WASHINGTON COUNTY — As the rainy day turned to sunshine, the Daughters of the American Revolution, the Civil Air Patrol and the St. George Composite Squadron held two ceremonies Saturday in honor of Wreaths Across America Day where a total of 552 wreaths were placed on the graves of deceased veterans buried in Washington County.
The Wreaths Across America is a foundation where service members lay wreaths down on graves. It begins at noon in Arlington, and, all across America, these ceremonies start in unison, said Civil Air Patrol 2nd Lt. Aros Mackey who hosted the ceremony.
At 10 a.m., against a gauzy gray layer of clouds, around 60 people huddled beneath umbrellas as rain poured from the sky at the Tonaquint Cemetery in St. George.
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Videocast by Melissa Anderson, KCSG and St. George News
“This ceremony is symbolic of people who have served and created freedom for us,” Mackey said. “I think it’s important that we keep doing these or our freedom will slip away into the night.”
This is probably one of the best ways to honor veterans and for them to honor their fallen friends, he said.
Of the 534 veterans buried in the Tonaquint Cemetery, 75 are new this year, St. George Mayor Jon Pike said. Along with remembrance of those fallen, continuing our support of the military, veterans, police and those who are protecting our lives is important to keep in mind as well, he said.
“We’re facing a little drop of rain here today,” Pike said. “Think of all that they went through. You know it’s fitting, I think, that we stand out here and get a little wet, thinking about them and hopefully we’ll be undaunted, unshaken, and unbroken in our support of those who are protecting our lives.”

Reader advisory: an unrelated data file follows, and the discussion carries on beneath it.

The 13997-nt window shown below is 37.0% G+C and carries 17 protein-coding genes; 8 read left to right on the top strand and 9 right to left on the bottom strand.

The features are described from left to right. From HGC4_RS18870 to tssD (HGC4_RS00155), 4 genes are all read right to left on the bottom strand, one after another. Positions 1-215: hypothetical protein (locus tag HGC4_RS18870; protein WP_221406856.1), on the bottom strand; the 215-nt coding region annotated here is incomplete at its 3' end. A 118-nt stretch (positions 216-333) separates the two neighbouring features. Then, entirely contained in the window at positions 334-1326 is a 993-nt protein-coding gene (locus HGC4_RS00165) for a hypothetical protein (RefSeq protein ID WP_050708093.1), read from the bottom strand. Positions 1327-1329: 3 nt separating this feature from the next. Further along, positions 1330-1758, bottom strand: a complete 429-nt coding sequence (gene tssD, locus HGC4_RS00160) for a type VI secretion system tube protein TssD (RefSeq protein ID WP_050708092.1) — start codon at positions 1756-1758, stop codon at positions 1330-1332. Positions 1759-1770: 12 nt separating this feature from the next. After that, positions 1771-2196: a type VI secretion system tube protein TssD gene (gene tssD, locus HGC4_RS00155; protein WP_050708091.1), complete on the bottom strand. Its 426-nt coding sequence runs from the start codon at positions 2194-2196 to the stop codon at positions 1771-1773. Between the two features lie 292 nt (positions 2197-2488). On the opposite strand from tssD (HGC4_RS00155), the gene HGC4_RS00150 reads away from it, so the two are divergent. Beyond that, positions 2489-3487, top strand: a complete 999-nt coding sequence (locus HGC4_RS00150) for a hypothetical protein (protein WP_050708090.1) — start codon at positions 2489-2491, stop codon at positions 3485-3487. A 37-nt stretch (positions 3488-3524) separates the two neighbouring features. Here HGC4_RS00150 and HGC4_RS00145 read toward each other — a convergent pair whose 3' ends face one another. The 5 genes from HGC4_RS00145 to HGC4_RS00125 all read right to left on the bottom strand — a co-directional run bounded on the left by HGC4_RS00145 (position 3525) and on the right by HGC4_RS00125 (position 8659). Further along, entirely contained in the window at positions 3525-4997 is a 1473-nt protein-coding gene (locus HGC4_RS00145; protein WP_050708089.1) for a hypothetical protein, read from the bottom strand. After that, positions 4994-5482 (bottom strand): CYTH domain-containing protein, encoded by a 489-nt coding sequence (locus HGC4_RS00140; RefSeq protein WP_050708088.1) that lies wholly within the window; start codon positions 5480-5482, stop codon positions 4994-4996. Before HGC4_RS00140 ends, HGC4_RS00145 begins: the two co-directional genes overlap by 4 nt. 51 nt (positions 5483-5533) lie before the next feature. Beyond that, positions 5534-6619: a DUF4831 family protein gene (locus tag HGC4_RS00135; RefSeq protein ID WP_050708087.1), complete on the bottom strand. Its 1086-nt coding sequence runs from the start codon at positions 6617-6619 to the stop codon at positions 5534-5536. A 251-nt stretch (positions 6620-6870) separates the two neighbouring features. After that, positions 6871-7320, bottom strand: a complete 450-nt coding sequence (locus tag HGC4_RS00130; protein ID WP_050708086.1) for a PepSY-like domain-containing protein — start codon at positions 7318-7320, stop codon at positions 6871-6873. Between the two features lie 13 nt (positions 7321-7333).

Washington County Search and Rescue Commander Casey Lofthouse sang “God Bless America Again,” and at the closing of the ceremony, attendees walked through the wet grass and placed wreaths on the graves of 534 deceased veterans.
By 1 p.m., the billow of clouds had spread and sunshine shone onto the Shivwits Cemetery at its opening. Glenn Rogers, a council member of the Shivwits Band of Paiutes, spoke about what it means to have the Native American veterans honored for this national ceremony. As he spoke, a red-tailed hawk swooped in from the eastern sky, which is a symbolic bird for the Native Americans.
“That red-tailed hawk came to see what we were doing,” Rogers said. “It’s a good sign. That is a special bird to us.”
This is the third year that the Daughters of the American Revolution have provided wreaths for the 18 veterans buried at the Shivwits Cemetery and the first year for the Shivwits Cemetery to be officially recognized as a Wreaths Across America cemetery, said Lee Ann Riddoch, who serves as the regent for the Color Country Chapter of the Daughters of American Revolution.
“These veterans got ignored and forgotten that they were out here,” Riddoch said. “We purchase all the wreaths. We are trying to find bigger sponsors so that we can recognize more veterans.”
One of the men honored was Crawford Snow who served in the 101st Airborne Division in Vietnam. He was one of three men from Washington County who died in Vietnam, said Rogers, Snow’s nephew.
“I used to walk these hills with him when I was a kid,” he said pointing toward the west horizon. “He died on Mother’s Day on Mother’s Hill in Vietnam.”
Vietnam Veteran Clarence John, also known as “Beans,” pointed to the memorial with the Paiute words “See Veets Eng Soeets eehype” inscribed; their meaning: Shivwits soldiers who were here and now are gone, he said. John said when he thinks of his time serving in Vietnam, being neglected upon return is what stands most vivid in his memory.
“When I came home from Vietnam they were having big demonstrations. There were no welcoming signs,” John said with a slight smile. “People called us bad names and it made us want to get rid of our uniforms. A lot of people came back missing limbs or hearing. It’s nice to see these veterans being recognized without having to suffer anymore.”
Glenn Rogers’ son, Mark Rogers, of the Shivwits Band of Paiutes, beat a drum and sang the Native American “Honor Song” and “Flag Song.” He said he’s been playing and singing music since he can remember.
“It can get emotional singing at a ceremony like this,” Mark Rogers said, “but you have to set aside the emotion, and when you’re done, you can pick up your sorrow.”
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